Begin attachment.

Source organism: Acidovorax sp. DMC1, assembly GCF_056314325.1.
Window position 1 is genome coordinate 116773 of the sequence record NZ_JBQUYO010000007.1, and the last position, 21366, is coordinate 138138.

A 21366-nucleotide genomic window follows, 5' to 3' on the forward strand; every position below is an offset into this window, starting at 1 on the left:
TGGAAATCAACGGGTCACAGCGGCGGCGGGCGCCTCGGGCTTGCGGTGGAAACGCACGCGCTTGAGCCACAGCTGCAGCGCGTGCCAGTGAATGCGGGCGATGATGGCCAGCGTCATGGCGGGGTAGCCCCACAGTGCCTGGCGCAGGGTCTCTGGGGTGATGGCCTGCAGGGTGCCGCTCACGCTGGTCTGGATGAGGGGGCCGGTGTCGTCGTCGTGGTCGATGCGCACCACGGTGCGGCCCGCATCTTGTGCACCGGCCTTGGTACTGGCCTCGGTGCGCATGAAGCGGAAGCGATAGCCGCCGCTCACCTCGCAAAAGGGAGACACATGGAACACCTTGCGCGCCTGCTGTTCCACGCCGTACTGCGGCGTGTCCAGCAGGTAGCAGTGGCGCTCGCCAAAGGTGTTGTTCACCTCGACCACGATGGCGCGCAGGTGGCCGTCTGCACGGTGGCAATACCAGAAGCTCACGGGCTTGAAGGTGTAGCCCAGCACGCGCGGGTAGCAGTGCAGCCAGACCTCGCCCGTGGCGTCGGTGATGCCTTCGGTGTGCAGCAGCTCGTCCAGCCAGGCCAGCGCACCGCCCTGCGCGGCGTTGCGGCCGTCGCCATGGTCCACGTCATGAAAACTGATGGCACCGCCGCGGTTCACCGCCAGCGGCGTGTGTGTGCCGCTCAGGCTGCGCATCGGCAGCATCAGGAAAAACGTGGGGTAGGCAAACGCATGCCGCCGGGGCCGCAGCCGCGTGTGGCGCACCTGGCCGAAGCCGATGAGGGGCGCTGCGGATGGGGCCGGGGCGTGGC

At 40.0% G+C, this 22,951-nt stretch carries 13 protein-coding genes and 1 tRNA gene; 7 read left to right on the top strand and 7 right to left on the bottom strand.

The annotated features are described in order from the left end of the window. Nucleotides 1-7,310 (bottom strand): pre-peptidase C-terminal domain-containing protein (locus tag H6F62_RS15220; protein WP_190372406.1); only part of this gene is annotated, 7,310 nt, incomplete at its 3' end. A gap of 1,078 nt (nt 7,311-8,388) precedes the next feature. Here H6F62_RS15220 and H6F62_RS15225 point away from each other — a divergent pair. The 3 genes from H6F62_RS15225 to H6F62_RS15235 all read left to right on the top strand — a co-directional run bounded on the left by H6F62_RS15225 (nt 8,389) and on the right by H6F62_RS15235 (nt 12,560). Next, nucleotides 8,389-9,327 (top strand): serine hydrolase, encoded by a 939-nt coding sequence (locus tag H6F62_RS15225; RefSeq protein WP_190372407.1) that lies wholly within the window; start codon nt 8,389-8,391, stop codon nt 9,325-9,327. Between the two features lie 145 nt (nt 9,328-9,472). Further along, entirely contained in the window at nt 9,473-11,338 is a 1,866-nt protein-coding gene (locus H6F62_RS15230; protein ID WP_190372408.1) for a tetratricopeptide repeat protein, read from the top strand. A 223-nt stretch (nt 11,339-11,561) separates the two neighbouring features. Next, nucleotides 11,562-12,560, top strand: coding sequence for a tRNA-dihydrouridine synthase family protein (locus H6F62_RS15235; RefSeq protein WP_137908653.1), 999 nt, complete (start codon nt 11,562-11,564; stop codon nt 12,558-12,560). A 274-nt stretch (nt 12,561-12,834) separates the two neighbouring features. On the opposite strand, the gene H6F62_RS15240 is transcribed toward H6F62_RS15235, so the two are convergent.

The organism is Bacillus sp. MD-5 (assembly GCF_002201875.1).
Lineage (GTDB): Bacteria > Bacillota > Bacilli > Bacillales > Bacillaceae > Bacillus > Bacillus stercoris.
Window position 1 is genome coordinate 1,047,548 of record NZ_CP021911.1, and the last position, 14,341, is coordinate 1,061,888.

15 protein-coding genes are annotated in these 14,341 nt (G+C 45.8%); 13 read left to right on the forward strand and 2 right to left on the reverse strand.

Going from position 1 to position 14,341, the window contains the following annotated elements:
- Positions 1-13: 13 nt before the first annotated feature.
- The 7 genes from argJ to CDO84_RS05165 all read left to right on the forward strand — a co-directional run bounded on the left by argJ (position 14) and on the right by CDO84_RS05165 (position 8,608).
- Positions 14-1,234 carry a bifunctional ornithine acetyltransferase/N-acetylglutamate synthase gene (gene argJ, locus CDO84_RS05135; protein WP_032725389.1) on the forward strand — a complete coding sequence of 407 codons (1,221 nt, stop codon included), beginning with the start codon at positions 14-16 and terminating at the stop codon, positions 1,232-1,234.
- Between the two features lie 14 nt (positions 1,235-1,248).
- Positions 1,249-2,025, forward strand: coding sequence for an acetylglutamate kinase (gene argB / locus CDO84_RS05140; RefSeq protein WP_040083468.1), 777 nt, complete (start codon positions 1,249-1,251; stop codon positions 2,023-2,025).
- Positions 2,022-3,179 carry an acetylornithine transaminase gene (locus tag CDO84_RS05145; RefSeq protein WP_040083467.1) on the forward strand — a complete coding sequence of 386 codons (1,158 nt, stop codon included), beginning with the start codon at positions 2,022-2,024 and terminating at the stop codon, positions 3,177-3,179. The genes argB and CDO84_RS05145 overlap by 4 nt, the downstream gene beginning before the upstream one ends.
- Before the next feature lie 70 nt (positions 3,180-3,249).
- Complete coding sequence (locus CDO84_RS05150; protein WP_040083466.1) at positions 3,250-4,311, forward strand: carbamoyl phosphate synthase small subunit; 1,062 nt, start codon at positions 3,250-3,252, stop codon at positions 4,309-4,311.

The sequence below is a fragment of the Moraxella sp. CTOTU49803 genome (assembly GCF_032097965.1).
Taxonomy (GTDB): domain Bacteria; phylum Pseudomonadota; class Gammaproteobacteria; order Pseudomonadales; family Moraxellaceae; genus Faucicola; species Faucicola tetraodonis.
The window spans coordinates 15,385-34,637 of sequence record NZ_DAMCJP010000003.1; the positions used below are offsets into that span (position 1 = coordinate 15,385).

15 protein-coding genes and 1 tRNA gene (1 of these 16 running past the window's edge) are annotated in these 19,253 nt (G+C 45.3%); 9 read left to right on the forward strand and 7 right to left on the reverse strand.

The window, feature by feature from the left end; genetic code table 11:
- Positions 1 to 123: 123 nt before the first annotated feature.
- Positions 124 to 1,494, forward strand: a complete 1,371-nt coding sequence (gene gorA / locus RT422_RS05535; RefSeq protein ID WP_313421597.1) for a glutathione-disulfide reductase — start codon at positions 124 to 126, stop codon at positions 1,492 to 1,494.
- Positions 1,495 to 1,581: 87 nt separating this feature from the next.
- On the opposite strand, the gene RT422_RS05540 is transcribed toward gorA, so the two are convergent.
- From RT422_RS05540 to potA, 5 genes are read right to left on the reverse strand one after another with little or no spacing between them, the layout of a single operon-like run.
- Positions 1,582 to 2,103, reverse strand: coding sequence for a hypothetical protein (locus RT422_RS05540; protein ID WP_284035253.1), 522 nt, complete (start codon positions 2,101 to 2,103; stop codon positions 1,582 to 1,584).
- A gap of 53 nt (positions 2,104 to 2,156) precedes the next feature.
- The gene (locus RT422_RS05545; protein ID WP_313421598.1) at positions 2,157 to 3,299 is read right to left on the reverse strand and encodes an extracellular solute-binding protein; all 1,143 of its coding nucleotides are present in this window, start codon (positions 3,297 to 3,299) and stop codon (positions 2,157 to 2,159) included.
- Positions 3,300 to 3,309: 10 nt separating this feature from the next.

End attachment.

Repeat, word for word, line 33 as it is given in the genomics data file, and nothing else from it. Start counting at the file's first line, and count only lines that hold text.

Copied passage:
- Positions 3,300 to 3,309: 10 nt separating this feature from the next.